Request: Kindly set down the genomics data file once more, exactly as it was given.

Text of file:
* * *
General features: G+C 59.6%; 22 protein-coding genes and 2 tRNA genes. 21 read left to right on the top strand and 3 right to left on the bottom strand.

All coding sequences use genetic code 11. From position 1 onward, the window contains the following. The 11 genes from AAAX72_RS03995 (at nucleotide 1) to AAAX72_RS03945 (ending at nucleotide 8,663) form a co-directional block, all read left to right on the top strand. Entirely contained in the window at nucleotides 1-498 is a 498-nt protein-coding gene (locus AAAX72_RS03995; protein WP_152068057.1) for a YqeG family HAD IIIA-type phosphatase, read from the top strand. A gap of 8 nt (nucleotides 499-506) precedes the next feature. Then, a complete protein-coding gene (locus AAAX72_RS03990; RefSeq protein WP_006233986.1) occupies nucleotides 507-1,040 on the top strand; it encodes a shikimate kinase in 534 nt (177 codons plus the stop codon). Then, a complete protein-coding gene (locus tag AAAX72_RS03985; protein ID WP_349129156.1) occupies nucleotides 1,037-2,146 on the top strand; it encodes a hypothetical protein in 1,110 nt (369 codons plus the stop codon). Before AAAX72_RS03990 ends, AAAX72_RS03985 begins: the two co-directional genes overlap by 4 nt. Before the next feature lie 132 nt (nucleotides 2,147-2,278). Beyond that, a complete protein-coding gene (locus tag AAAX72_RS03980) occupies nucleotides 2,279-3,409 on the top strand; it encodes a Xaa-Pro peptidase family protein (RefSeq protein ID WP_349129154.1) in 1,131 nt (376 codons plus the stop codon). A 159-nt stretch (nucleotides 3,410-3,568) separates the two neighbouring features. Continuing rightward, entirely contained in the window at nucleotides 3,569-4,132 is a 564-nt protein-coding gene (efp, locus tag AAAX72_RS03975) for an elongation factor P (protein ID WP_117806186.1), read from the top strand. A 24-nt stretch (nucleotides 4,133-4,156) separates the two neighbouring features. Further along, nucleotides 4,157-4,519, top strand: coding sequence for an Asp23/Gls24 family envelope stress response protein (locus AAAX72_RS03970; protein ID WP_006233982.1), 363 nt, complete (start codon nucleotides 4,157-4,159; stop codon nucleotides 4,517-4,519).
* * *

General features: G+C 59.6%; 22 protein-coding genes and 2 tRNA genes. 21 read left to right on the top strand and 3 right to left on the bottom strand.

All coding sequences use genetic code 11. From position 1 onward, the window contains the following. The 11 genes from AAAX72_RS03995 (at nucleotide 1) to AAAX72_RS03945 (ending at nucleotide 8,663) form a co-directional block, all read left to right on the top strand. Entirely contained in the window at nucleotides 1-498 is a 498-nt protein-coding gene (locus AAAX72_RS03995; protein WP_152068057.1) for a YqeG family HAD IIIA-type phosphatase, read from the top strand. A gap of 8 nt (nucleotides 499-506) precedes the next feature. Then, a complete protein-coding gene (locus AAAX72_RS03990; RefSeq protein WP_006233986.1) occupies nucleotides 507-1,040 on the top strand; it encodes a shikimate kinase in 534 nt (177 codons plus the stop codon). Then, a complete protein-coding gene (locus tag AAAX72_RS03985; protein ID WP_349129156.1) occupies nucleotides 1,037-2,146 on the top strand; it encodes a hypothetical protein in 1,110 nt (369 codons plus the stop codon). Before AAAX72_RS03990 ends, AAAX72_RS03985 begins: the two co-directional genes overlap by 4 nt. Before the next feature lie 132 nt (nucleotides 2,147-2,278). Beyond that, a complete protein-coding gene (locus tag AAAX72_RS03980) occupies nucleotides 2,279-3,409 on the top strand; it encodes a Xaa-Pro peptidase family protein (RefSeq protein ID WP_349129154.1) in 1,131 nt (376 codons plus the stop codon). A 159-nt stretch (nucleotides 3,410-3,568) separates the two neighbouring features. Continuing rightward, entirely contained in the window at nucleotides 3,569-4,132 is a 564-nt protein-coding gene (efp, locus tag AAAX72_RS03975) for an elongation factor P (protein ID WP_117806186.1), read from the top strand. A 24-nt stretch (nucleotides 4,133-4,156) separates the two neighbouring features. Further along, nucleotides 4,157-4,519, top strand: coding sequence for an Asp23/Gls24 family envelope stress response protein (locus AAAX72_RS03970; protein ID WP_006233982.1), 363 nt, complete (start codon nucleotides 4,157-4,159; stop codon nucleotides 4,517-4,519).